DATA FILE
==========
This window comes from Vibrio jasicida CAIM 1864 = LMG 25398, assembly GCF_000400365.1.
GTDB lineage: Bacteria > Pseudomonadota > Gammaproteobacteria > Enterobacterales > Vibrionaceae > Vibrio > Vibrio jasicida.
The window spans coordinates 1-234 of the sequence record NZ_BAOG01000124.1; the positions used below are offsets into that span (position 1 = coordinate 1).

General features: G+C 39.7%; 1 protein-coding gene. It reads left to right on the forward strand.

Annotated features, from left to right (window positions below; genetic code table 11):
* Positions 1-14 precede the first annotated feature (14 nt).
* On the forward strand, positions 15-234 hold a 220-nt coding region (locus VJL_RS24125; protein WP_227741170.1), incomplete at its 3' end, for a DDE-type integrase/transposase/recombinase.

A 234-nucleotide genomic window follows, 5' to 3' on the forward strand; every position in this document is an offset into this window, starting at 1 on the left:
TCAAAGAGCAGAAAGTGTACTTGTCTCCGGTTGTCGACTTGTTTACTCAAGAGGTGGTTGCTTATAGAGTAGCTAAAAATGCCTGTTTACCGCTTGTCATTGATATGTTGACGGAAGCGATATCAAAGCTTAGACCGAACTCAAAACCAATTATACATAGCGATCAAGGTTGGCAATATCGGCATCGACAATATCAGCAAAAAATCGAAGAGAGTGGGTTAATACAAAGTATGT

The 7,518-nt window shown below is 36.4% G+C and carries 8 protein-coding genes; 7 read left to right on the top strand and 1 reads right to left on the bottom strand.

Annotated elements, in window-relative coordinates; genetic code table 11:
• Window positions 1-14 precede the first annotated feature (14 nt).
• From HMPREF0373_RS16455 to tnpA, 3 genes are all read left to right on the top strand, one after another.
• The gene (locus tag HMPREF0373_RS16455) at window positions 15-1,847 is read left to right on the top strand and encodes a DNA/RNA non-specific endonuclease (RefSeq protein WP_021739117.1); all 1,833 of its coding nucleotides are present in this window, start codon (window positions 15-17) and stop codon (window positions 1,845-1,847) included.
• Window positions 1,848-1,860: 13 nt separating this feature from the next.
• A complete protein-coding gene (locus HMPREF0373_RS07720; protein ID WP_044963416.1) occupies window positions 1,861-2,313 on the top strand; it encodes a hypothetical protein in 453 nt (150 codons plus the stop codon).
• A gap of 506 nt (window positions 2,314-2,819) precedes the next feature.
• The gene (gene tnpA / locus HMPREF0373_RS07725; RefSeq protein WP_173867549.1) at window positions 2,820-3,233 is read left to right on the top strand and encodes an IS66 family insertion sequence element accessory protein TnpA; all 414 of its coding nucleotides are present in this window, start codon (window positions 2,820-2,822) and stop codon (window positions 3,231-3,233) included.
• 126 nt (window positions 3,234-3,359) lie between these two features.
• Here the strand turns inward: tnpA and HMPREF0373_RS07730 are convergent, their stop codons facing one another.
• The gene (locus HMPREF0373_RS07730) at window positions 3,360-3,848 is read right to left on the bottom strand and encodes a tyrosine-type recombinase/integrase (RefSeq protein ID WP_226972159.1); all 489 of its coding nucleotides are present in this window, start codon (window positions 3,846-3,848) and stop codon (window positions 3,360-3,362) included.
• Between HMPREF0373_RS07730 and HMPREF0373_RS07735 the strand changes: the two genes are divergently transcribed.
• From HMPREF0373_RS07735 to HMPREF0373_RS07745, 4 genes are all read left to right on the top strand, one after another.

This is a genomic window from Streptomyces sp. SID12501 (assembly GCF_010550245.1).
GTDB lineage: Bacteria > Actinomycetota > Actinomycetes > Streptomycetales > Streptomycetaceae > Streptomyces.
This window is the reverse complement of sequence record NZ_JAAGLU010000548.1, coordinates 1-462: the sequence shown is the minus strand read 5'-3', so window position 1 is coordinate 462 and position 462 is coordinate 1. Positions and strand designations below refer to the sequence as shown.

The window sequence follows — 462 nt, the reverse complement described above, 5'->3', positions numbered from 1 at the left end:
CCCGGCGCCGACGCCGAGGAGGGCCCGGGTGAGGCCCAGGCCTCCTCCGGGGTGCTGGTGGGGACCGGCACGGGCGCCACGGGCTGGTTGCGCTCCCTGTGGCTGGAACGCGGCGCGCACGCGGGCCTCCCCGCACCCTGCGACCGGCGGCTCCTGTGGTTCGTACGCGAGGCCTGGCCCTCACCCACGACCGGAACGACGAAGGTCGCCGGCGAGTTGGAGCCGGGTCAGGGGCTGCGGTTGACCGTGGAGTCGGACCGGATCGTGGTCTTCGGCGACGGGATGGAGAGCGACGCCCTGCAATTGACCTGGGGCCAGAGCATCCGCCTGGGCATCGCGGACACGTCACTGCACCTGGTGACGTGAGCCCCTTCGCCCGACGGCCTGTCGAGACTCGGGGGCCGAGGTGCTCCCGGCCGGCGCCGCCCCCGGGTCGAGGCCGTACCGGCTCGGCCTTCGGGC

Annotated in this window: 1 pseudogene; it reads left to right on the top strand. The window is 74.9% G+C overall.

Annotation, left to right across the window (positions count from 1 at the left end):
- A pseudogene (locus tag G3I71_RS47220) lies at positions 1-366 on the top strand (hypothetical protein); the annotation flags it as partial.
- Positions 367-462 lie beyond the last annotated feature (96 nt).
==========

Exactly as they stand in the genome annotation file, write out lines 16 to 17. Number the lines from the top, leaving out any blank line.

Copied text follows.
• A complete protein-coding gene (locus HMPREF0373_RS07720; protein ID WP_044963416.1) occupies window positions 1,861-2,313 on the top strand; it encodes a hypothetical protein in 453 nt (150 codons plus the stop codon).
• A gap of 506 nt (window positions 2,314-2,819) precedes the next feature.